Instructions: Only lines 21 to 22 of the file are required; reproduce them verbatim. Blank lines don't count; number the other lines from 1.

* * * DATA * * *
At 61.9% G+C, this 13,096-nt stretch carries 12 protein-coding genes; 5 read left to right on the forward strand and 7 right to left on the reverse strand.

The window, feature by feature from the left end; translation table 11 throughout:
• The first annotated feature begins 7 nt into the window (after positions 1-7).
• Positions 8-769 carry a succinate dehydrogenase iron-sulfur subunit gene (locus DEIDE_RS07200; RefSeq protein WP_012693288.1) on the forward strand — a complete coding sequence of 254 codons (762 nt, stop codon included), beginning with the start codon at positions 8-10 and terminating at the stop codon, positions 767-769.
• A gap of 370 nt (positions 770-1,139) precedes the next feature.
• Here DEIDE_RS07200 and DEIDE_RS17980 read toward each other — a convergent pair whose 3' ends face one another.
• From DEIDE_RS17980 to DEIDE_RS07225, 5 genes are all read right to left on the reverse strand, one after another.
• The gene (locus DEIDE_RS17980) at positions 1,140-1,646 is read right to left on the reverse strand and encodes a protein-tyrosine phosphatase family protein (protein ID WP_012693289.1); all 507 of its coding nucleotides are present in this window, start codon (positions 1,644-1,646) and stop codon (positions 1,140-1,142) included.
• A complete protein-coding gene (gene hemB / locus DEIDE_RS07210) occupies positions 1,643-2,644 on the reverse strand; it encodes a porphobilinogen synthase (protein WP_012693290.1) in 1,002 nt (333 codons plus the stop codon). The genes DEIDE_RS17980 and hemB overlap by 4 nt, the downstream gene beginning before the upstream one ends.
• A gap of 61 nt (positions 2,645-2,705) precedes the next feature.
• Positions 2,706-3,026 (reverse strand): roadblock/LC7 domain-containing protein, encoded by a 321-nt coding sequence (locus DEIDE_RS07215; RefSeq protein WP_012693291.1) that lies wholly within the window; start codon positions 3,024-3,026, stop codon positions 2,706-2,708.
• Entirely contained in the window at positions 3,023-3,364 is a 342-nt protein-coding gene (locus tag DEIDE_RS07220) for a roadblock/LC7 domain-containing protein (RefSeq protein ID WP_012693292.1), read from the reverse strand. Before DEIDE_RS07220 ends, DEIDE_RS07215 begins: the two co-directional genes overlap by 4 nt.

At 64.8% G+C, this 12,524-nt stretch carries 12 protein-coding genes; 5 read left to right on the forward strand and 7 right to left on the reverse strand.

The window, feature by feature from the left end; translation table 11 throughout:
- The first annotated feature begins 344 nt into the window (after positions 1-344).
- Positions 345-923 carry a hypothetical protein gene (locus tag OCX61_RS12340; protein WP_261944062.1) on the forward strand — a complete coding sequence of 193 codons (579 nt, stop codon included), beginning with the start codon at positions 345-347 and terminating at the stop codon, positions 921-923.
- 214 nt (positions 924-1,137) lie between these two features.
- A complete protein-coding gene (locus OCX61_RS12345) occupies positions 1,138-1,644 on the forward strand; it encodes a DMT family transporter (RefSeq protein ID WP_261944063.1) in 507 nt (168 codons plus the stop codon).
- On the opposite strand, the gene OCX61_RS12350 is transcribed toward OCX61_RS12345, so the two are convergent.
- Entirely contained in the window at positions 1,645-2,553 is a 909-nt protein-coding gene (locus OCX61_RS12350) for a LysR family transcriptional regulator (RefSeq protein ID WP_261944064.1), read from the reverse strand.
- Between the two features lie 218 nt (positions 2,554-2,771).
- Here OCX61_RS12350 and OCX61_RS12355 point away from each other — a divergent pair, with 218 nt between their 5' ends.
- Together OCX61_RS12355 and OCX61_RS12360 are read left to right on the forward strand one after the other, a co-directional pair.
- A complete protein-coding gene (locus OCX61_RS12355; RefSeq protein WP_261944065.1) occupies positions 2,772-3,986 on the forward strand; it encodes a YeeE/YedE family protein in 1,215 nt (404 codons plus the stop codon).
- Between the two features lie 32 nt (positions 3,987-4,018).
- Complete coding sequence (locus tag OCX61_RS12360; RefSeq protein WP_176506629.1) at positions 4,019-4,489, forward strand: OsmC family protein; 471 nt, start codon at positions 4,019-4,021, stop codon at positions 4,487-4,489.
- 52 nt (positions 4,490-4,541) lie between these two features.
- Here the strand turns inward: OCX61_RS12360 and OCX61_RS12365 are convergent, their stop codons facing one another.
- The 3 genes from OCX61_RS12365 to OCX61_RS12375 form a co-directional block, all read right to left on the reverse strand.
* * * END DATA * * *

- Between the two features lie 218 nt (positions 2,554-2,771).
- Here OCX61_RS12350 and OCX61_RS12355 point away from each other — a divergent pair, with 218 nt between their 5' ends.